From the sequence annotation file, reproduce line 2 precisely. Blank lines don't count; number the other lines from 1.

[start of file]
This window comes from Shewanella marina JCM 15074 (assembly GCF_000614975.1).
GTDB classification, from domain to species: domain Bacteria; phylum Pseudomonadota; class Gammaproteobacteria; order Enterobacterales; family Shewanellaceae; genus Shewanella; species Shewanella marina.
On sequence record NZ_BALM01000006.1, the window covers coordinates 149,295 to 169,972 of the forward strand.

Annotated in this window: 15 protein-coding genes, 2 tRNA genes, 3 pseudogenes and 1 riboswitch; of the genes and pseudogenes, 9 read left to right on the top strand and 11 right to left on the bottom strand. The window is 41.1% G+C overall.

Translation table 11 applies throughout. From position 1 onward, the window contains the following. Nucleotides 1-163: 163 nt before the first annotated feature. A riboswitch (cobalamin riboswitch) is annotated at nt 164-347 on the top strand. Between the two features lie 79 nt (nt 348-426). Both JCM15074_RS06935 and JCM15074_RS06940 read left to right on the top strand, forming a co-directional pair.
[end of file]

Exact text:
GTDB classification, from domain to species: domain Bacteria; phylum Pseudomonadota; class Gammaproteobacteria; order Enterobacterales; family Shewanellaceae; genus Shewanella; species Shewanella marina.